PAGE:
The initial 468 landmarks provided by MediaPipe are notably in excess of the typical 69 provided by the dominant current landmark estimator, the Facial Alignment Network (FAN Align).
Surprisingly, in the new system, the subset of keypoints filtered out from this abundance of landmarks is very meager, covering only the inner parts of eyelids, irises (for estimating eye direction), and the inner parts of both lips. The rest of the information is made up and supported by the pixel data. This apparently scrawny set of minimal landmarks is, however, more than sufficient to provide representative movement that can power neural face swapping.
Under the new approach, the keypoints are separated into groups and normalized, which means that they no longer carry any cohesive and entangled traits of identity, but rather are separated out to control individual sections of the face, without dragging other tranches of movement (or identity) with them.
A particular benefit of this optimization is that iris placement, one of the central bugbears of neural facial synthesis, which frequently finds depicted subjects looking in the wrong direction, is greatly improved. This problem comes about, as hinted at earlier, because the legacy datasets (including FFHQ) rely on ‘premiere’ and ‘event’ celebrity photos, where the subject tends to be all too frequently looking directly into the camera. By minimizing the general processing demands down to a smaller subset of landmarks, it’s possible to gain greater control over eye gaze direction.
Temporal consistency, currently the greatest challenge in latent diffusion video, is handled in part by basing the alignments of the current frame on the previous frame, whilst adding Gaussian noise to ensure fluidity of transition. The authors state:
‘Adding noise is necessary to allow optimization [to] escape the local minima of using the previous latent code again. We find that this initialization is crucial for biasing the optimization to consistently converge to nearby latent codes, minimizing unnecessary perturbation. We finally apply another Gaussian low-pass filter, this time on the produced latent codes themselves, making the transition between frames even smoother.’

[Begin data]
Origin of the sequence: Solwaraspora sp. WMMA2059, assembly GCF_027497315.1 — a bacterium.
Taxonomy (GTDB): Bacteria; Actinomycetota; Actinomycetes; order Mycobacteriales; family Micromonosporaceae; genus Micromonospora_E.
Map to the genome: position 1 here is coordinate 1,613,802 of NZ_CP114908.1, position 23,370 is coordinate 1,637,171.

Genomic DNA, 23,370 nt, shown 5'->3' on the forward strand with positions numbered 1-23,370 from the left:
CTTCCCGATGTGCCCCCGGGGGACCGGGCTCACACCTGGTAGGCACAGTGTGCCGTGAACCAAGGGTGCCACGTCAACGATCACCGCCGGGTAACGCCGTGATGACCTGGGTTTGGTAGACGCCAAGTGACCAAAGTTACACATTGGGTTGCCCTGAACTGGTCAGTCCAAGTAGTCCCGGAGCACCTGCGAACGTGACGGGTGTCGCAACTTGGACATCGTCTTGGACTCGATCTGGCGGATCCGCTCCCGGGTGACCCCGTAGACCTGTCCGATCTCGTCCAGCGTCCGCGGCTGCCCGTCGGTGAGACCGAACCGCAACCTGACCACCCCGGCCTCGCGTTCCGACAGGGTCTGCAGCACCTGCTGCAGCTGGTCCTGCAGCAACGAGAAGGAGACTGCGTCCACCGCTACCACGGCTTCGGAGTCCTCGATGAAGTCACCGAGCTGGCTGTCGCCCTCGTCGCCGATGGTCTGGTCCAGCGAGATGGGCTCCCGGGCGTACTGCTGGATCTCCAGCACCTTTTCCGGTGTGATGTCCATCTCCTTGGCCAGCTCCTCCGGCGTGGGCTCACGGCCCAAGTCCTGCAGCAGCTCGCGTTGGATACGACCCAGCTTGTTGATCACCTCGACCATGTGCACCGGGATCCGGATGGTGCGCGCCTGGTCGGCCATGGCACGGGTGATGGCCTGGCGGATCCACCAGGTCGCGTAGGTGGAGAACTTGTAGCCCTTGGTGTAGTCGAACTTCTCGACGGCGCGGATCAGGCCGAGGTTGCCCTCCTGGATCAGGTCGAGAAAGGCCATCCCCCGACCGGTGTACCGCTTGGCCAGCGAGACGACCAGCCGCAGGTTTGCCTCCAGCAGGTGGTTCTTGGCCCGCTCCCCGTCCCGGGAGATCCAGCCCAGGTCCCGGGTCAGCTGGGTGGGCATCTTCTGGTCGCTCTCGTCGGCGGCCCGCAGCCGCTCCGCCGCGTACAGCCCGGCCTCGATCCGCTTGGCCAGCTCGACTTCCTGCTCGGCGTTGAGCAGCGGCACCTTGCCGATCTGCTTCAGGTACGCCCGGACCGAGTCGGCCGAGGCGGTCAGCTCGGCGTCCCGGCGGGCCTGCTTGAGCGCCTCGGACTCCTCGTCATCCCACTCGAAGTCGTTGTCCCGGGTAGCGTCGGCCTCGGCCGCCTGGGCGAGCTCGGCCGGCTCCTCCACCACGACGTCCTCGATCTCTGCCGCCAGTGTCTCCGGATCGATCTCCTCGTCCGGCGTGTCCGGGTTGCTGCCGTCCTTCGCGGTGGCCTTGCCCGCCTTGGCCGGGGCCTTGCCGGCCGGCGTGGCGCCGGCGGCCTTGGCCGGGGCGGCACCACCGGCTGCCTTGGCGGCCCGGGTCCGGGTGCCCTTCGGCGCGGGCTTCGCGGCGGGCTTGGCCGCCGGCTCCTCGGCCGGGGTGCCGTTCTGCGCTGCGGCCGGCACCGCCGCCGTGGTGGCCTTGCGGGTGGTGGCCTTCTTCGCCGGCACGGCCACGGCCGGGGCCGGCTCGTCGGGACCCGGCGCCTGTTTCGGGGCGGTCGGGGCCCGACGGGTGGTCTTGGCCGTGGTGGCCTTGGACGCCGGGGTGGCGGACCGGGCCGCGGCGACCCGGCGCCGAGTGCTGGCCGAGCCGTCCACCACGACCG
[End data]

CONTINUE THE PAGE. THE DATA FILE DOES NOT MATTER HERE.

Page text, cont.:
Data and Tests
(Due to bandwidth limitations, it’s not possible to reproduce the video results published for the study, but these comparison videos can be viewed in full motion at the site’s project page)
Four of the self-scanned videos taken during research were used as data, with a random 5-10 seconds utilized from the driving videos, leading to ten results.
Various metrics were used, including identity preservation (ID), Average Pose Distance (APD), and Average Expression Distance (AED). Additionally, the more traditional Fréchet Inception Distance (FID) was considered, but deemed unsuitable to the few-shot nature of the project; therefore the authors used Natural Image Quality Evaluator (NIQE), which evaluates image quality per se, and without direct reference to adjacent in-program data.
Of these results, the authors state:
‘As can be seen, our method outperform all existing methods on identity and expression preservation, and quality, and performs competitively with the leader LIA on pose preservation. Specifically, by comparing generated images to reference self-scan frames, one can observe that our method excels at preserving identity.’